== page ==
Natural gas is no longer venting from the Combs Ranch Unit 29-33-70 1H well north of Douglas as of 11:05 a.m. today (Friday), according to a state official.
Well control specialists Boots & Coots and oilfield services company Halliburton had initiated well-plugging efforts at 9:25 a.m. today at the Chesapeake Energy (NYSE:CHK) drilling location 10 miles north of Douglas, according to the Wyoming Oil and Gas Conservation Commission (WOGCC). The well had been venting gas since a blowout on Tuesday afternoon.
Chesapeake is one of several operators testing the Niobrara and other deep formations in the southern Powder River Basin for shale oil potential. The rig is owned by Canadian-based Trinidad Drilling (TSX:TDG).
“At 11:05 am April 27 OGCC field inspector reported that pumping of drilling mud continues into the Combs Ranch well and that the natural gas venting to the atmosphere as ceased, approximately 68 hours after the loss of well control and venting of natural gas occurred,” commission supervisor Tom Doll said in a prepared statement this morning. ” I will get another report before 2:00 pm today confirming the time venting ceased and the duration. It is expected by then that the well capacity should be filled with drilling mud.”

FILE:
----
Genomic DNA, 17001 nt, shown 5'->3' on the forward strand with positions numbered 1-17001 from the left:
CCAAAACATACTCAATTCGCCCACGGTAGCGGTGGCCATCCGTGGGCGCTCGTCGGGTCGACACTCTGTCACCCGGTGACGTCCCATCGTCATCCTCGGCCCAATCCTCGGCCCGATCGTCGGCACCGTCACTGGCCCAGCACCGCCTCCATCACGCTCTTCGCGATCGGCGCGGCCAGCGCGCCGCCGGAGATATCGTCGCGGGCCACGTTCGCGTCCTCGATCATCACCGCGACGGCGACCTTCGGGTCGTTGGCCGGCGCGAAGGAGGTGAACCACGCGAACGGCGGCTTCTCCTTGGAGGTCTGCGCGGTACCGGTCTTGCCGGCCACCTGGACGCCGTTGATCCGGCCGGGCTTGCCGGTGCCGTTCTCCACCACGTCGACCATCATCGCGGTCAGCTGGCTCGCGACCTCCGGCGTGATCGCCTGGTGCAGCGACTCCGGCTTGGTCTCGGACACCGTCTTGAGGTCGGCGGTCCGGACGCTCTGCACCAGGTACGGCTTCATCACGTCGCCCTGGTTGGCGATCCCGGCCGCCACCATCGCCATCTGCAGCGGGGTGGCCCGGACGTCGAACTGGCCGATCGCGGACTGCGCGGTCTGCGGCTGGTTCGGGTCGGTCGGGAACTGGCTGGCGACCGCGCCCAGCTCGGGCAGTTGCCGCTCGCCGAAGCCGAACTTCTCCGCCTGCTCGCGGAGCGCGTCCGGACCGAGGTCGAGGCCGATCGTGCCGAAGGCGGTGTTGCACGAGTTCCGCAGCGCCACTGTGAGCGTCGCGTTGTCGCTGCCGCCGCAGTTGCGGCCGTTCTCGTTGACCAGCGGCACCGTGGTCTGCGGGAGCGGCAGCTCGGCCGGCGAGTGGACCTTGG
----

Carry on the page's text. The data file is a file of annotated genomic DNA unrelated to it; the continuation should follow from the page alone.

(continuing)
No workers were injured in Tuesday’s blowout, according to company officials. The incident occurred at about 4 p.m. Tuesday as a crew was installing steel casing. Venting occurred at the mouth of the well below the rig. According to Chesapeake, the well also spewed oil-based drilling mud, which is mostly contained on location.
Well control specialists Boots & Coots (a division of Halliburton) was on location and prepared to implement plugging operations on Thursday morning, but had to delay the operation due to variable wind conditions that day, Chesapeake spokeswoman Kelsey Campbell told WyoFile. No local fire crews are on hand, said Converse County Emergency Management coordinator Russ Dalgarn, because Boots & Coots is prepared to fight a fire if there is an ignition.
Approximately 50 of the 70 residents living within a 2.5 mile radius of the Chesapeake well had voluntarily evacuated their homes on Tuesday evening.